Having a fairly vast knowledge of the circle of life with animals is a great tool when we have to share parts of it with them as far as the two legged world is concerned. It doesn't make accepting it, especially the end of the cycle any easier. Moments like losing a friend or family member is just as hard for us as well. But I am kind of thankful to have the farming analogies to teach them that the cycle continues.
I think that raising kids on the farm is almost like having a cheat sheet to parenting. They learn a lot about life, assume responsibility in the care of their animals, and develop work ethic. Being a visual learner myself and living in the Show Me state, its reassuring to be able to teach the Circle of Life (and many other lessons) with LIVE PROPS at any given time.
Waiting for the farmer to return from the Sale Barn, after completing our part in the circle,
From Tulip~

Thursday, February 7, 2013

Thankfulness Thursday--Aunt Ethel

Probably some of my most popular posts of the past have been the tribute posts to those I love. Not opening with that line to pat myself on the back, but to warn you now, this one made me cry typing it, so you might want to get a kleenex before continuing to read it. In observation, I think we are all more creative about the things that we are pasionate about, love unconditionally and the people we deeply and truly love.
Today is one of those kind of posts. Let me introduce you to my Aunt Ethel. She's my dad's youngest sister. She's the mother to the cousin I am probably closest to, certainly in age, but in so many other aspects of our lives. As a child growing up, most of my dad's immediate family lived about 2 hours away from us. That didn't mean we weren't close. I have many memories of weekends spent in Granite City. Weeks spent there in the summer, trips to the St Louis zoo and Grant's Farm, playing with my cousins, being at my grandparents and Aunt Ethel's back yard on Briarcliff. I thought always that their closeness was due in part to such similar lifestyles and interests. My dad and uncle were truck drivers, they liked to hunt and fish. Now raising my own children to an age, where they are just starting to come into their own, I realize that 4 kids in 10 years, is similar to the 5 in 10 yrs that they were and its easy to be best friends with your siblings when there are many of you, fairly close in age.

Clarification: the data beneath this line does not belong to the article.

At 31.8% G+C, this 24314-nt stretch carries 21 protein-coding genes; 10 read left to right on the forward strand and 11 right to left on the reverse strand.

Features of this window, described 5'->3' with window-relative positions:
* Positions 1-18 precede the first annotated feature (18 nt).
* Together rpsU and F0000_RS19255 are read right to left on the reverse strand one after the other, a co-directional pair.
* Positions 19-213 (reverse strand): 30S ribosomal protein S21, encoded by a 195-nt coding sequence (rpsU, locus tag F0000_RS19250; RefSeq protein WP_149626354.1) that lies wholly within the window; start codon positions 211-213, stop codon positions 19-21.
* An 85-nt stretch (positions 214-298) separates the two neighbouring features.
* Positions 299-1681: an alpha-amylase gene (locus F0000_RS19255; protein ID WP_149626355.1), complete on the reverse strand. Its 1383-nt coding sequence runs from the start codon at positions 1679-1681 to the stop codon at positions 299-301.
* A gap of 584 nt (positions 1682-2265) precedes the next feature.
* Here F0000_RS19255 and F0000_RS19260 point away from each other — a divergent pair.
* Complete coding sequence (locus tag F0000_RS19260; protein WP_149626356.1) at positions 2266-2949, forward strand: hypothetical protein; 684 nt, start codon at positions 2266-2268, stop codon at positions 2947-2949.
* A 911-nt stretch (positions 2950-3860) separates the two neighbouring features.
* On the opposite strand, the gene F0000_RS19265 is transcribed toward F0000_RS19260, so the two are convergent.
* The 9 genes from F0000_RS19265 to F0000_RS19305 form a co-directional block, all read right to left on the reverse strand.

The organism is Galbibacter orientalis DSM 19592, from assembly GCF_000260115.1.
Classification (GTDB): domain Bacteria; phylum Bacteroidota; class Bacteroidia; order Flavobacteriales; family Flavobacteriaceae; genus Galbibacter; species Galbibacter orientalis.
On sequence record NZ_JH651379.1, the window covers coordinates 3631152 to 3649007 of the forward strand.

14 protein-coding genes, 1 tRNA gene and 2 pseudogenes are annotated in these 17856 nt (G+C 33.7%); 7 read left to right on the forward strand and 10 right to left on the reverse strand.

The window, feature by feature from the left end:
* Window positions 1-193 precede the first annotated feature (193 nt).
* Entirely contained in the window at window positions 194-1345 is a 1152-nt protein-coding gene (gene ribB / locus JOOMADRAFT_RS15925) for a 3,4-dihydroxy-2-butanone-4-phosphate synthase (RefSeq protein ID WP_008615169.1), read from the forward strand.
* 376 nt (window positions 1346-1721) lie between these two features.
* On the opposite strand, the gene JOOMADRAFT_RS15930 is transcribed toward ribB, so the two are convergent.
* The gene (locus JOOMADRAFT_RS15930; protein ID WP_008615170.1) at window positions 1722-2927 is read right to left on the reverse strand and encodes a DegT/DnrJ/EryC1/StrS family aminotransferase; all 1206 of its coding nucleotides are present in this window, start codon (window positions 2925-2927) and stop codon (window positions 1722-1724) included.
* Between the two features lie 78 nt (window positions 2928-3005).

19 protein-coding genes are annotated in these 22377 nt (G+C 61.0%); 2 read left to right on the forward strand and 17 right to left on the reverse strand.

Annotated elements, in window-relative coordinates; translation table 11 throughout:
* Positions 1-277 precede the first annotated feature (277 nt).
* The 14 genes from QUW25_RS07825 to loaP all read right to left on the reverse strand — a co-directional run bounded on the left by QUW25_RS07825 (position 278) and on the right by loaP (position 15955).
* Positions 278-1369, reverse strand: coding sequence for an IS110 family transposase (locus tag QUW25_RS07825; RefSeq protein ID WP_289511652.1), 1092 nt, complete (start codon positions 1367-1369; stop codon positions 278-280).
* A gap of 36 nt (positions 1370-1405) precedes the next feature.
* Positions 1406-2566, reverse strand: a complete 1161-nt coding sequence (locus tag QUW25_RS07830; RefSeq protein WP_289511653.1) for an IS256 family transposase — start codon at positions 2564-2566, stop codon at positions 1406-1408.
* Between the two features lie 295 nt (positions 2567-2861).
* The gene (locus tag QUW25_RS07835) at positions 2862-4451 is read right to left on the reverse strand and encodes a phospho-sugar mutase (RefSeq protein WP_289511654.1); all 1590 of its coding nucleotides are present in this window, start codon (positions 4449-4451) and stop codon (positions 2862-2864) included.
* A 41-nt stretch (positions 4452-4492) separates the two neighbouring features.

I am the only Granddaughter on my dad's side of the family, did that make me spoiled rotten? Quite likely. But as I grew up, I was quite jealous of my aunts, who seemed to do everything together. Of course 3 sisters, living in the same town, raising 5 boys in 6 years among them, they likely worked together to maintain civil order.
As a little girl I spent a week here and there in Granite City with time divided among my grandparents and my aunts. After my grandfather passed away, my grandmother lived with my Aunt Ethel. We were pretty close to her anyway, as my dad and my Uncle Jim were as close as if they had been siblings. They enjoyed many an outdoor adventure together. They fished all summer and hunted all winter. I can't imagine the number of bluegill and rabbits that met their demise on those trips. So when we visited GC, we stayed at Aunt Ethel's. They visited us regularly as well, living in a small rural town, there was ample hunting and fishing opportunities, close at hand.
Along with Aunt Ethel, comes Kenneth Earl Swann, 3 months and 4 days older than me. This fact really griped me as a kid and but entertains the heck out of me as an adult. Being so close in age has made us good friends our entire lives. I am sure that no one else gets us and I sure we neither one care. I recently had a facebook friend comment, why did that guy say, whatever it was he said that particular day, they were wanting me to be as concerned as they were, I had to ask a second time what? Then I just smiled and said cousins, unless you've got the great ones I have, you wouldn't understand. We live several miles away from each other and don't get to talk often, but within seconds of answering the phone its always like we talked yesterday. A three word text tells the other one exactly that we know what's up, we understand and we love ya.